Why you should be scared by 1.7% GDP growth
Cattle await sale at the Burlington Livestock Exchange on August 23, 2012 in Burlington, on the plains of eastern Colorado.
Gross domestic product grew at a 1.7 percent annual rate in the second quarter. That’s a faster pace than first expected, so it sounds like good news, right? Well, don’t break out the champagne just yet.
Wells Fargo senior economist Mark Vitner has been saying for years that this is a recovery only a statistician could love. And, no offense to statisticians, but he’s still saying it today.
“Anytime the economy’s growing at less than a 2 percent annual rate, it’s really nothing to crow about,” he says.
Beating expectations isn’t that great when expectations are so low to start with. And to add insult to injury, today’s GDP numbers only look high when compared to first quarter GDP, which was revised down.
“First quarter was actually lower than we had thought, so we’re really not much better off today, given that we started at a lower spot than we had thought,” says Randy Kroszner, a professor of economics at the Booth School of Business in Chicago.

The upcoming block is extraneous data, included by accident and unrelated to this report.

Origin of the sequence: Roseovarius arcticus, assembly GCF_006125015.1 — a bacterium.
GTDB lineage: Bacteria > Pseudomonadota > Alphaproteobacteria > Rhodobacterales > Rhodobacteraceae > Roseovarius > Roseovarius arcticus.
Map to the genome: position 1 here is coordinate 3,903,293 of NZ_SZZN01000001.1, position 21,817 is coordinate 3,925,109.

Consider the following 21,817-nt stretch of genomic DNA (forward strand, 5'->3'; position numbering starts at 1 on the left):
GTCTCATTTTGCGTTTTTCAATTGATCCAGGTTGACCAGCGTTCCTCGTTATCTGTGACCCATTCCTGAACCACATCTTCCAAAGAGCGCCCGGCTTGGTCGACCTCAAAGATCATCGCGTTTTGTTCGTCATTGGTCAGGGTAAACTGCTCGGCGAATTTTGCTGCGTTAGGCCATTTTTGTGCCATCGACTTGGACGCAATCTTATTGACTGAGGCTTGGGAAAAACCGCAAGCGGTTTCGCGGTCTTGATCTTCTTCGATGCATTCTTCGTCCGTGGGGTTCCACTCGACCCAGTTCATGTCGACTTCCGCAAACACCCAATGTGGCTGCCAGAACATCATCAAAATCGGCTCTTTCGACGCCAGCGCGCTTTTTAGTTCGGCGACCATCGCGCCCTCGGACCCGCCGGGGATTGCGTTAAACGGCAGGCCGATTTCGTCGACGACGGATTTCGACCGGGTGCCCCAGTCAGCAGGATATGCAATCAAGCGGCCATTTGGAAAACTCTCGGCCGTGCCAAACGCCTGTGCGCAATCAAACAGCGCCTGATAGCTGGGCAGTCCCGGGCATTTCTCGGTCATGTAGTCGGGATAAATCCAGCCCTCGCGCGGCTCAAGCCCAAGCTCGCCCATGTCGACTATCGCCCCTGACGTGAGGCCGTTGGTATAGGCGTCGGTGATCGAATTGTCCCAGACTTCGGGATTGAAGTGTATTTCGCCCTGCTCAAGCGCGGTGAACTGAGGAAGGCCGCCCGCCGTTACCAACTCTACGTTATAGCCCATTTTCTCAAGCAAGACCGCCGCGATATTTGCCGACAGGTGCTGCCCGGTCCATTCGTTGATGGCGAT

Still, there are some bright spots in GDP-land. Consumer spending wasn’t voracious, but it led the way. There was also pretty strong growth in business investment. And while the economy as a whole faces headwinds, some sectors are doing fine. Just call Dodge City, Kansas, where agricultural exports are helping drive the economy.
“We currently are processing between 60,000 and 70,000 head of cattle a week,” says Dan Schenkein, president of the Dodge City Chamber of Commerce. He says between beef and grain, nobody wants to get out of Dodge these days.
“Essentially anybody looking for a job can work in very well paying positions here in our community,” he says.
Dodge City may be an outlier in that respect. Economists say current GDP growth isn’t enough to bring unemployment down. But some expect economic growth to ramp up later this year.